Quake rav­ages Ital­ian vil­lages

At least 159 killed, hun­dreds in­jured in ma­jor tem­blor

Baltimore Sun - - WORLD - By Tom King­ton and Laura King Los An­ge­les Times spe­cial cor­re­spon­dent Tom King­ton re­ported from Ama­trice, Italy, and staff writer Laura King from Wash­ing­ton.

AMA­TRICE, Italy — A pow­er­ful tem­blor early Wed­nes­day, Italy’s dead­li­est in nearly a decade, dev­as­tated a string of pic­turesque vil­lages nes­tled in the Apen­nine Moun­tains, killing at least 159 peo­ple and in­jur­ing hun­dreds. It left thou­sands home­less and oth­ers miss­ing as res­cuers scoured the rub­ble for signs of life.

“It was a ‘boom’ — but it was noise you felt through your bones, rather than heard,” said 19-year-old stu­dent Alessio Ser­rafini, sit­ting on a park bench in the town of Ama­trice, about 85 miles north­east of Rome, re­count­ing the mo­ment when the quake hit.

Sur­vivors, some of them hav­ing es­caped only in un­der­wear or pa­ja­mas, spent hours out­doors, first hud­dling in blan­kets in the predawn chill, then swel­ter­ing in the af­ter­noon heat.

Ital­ian emer­gency per­son­nel set up shel­ters and urged quake vic­tims to come away and try to rest, but many re­mained glued to the scene of col­lapsed struc­tures, where the sound of heavy equip­ment and the shouts of res­cuers echoed into the evening.

Vil­lage clocks stopped when the ini­tial jolt hit — at 3:36 a.m. — and ae­rial pho­to­graphs showed the scope of devastation, gray dust and piles of ma­sonry re­plac­ing what had been quaint me­dieval streets and pi­az­zas.

On­look­ers made the sign of the cross as res­cuers pulled bod­ies from the rub­ble, load­ing them onto doors and planks that served as makeshift stretch­ers. “There will be a lot more com­ing,” Fa­ther Savino D’Ame­lio, a parish priest, A Wed­nes­day ae­rial photo shows the his­tor­i­cal part of Ama­trice, in cen­tral Italy, hours af­ter a pow­er­ful earth­quake struck. said sadly as he walked among the dead.

Ten hours af­ter the quake, two small chil­dren were pulled still breath­ing from the ru­ins of a house in Ama­trice — one an in­fant, the other a tod­dler.

Ama­trice, con­sist­ing of a small town cen­ter sur­rounded by dozens of ham­lets, draws visi­tors rang­ing from well-to-do Ro­mans who own va­ca­tion homes to back­pack­ers and young rev­el­ers from across Europe, all en­joy­ing the wan­ing days of sum­mer. This week­end, the town was to have held an ex­u­ber­ant an­nual fes­ti­val in honor of the pasta dish named for it, spaghetti all’Am­a­tri­ciana.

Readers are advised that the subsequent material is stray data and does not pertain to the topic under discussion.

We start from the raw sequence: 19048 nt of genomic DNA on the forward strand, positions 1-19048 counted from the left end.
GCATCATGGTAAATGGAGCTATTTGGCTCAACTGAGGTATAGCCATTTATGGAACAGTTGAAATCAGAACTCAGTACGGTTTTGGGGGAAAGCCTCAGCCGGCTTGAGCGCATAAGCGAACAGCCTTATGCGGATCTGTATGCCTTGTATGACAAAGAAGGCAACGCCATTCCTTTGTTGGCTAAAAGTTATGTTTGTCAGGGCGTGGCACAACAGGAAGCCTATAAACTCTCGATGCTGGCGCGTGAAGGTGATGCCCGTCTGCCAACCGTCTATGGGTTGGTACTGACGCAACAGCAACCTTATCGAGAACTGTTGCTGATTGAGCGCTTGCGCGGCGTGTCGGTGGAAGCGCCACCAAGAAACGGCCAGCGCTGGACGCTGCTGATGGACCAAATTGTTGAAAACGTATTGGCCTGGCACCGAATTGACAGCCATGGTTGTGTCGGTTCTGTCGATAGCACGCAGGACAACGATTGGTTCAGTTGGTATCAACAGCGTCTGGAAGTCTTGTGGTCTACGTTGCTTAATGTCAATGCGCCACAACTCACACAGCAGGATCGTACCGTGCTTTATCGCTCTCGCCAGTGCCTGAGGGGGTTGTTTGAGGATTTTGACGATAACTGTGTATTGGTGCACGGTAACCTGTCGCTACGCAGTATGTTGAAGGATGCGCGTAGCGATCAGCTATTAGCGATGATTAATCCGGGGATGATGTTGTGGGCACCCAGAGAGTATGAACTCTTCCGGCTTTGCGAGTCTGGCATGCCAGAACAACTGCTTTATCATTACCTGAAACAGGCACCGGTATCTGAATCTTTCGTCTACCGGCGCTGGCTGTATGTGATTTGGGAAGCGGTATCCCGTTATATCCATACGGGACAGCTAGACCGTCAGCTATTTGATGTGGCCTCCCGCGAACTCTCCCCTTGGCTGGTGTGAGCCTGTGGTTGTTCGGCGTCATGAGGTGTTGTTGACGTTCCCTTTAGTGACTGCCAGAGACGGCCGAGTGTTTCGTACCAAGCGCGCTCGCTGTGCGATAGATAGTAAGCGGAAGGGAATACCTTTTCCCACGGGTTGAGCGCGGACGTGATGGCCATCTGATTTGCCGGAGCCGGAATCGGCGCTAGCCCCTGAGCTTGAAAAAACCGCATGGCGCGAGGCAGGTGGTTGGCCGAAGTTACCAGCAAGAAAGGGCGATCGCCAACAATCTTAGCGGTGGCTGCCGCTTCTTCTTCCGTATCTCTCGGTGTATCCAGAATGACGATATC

At the Vat­i­can, Pope Fran­cis led pil­grims in St. Peter’s Square in prayer for the vic­tims. Euro­pean gov- ern­ments of­fered con­do­lences, and Pres­i­dent Barack Obama tele­phoned Italy’s pres­i­dent to of­fer thoughts and prayers, as well as any needed as­sis­tance. The Ital­ian gov­ern­ment mo­bi­lized troops to help with res­cue ef­forts and quickly freed up emer­gency funds for dis­as­ter re­lief.

Cul­tural trea­sures fell vic­tim as well. Of­fi­cials were as­sess­ing the dam­age to land­mark churches, paint­ings and fres­coes, in­clud­ing the cracked fourth cen­tury fa­cade of the Basil­ica of St. Fran­cis and the 15th cen­tury Church of St. Au­gus­tine, next to Ama­trice’s an­cient walls, the Ansa news agency re­ported.

Res­i­dents told of nar­row es­capes — and des­per­ate ef­forts to save oth­ers. When the quake hit, stu­dent Alex Cic­cone said, he was not in bed like most peo­ple; he was es­cort­ing home a friend who had had too much to drink.

The 21-year-old quickly joined in the ini­tial res­cue ef­fort, grop­ing his way through de­bris- choked streets. “The world was white with dust,” he said. Hours later, he learned that two good friends were among those killed in the quake.

Prime Min­is­ter Mat­teo Renzi vis­ited the quake zone and promised that his Cab­i­net would en­act speedy mea­sures to spur re­con­struc­tion. Ear­lier, in a brief na­tion­wide tele­vised ad­dress, he pledged aid and sol­i­dar­ity for the vic­tims.

“No one will be left alone — no fam­ily, no com­mu­nity, no neigh­bor­hood,” he said.

In Ama­trice, the hospi­tal was among the dam­aged build­ings, so med­i­cal work­ers quickly moved pa­tients out­doors, and then be­gan treat­ing ar­riv­ing in­jured in the open air.

Pasquale Car­ducci, the hospi­tal di­rec­tor, helped evac­u­ate bedrid­den pa­tients, still hooked up to their in­tra­venous drips.

“Ama­trice is fin­ished,” he said.

The quake’s epi­cen­ter was rel­a­tively shal­low, mag­ni­fy­ing its de­struc­tive power. The U.S. Ge­o­log­i­cal Sur­vey put the mag­ni­tude at 6.2, while Italy’s ge­o­log­i­cal ob­ser­va­tory mea­sured it at mag­ni­tude 6.0.

The tem­blor had jolted peo­ple awake in Rome, set­ting off car alarms and knock­ing books f rom shelves, and was felt as far away as Naples, some 200 miles away in the coun­try’s south.

In seis­mi­cally ac­tive Italy, the last ma­jor earth­quake was in 2009, in the cen­tral city of L’Aquila, about 50 miles south of Wed­nes­day’s quake zone. It killed more than 300 peo­ple.

In the hours af­ter the quake, priests moved through the dev­as­tated area, seek­ing to pro­vide com­fort even if they were in tears themselves. One cleric told of bless­ing bod­ies pulled from the wreck­age — in­clud­ing that of a friend.


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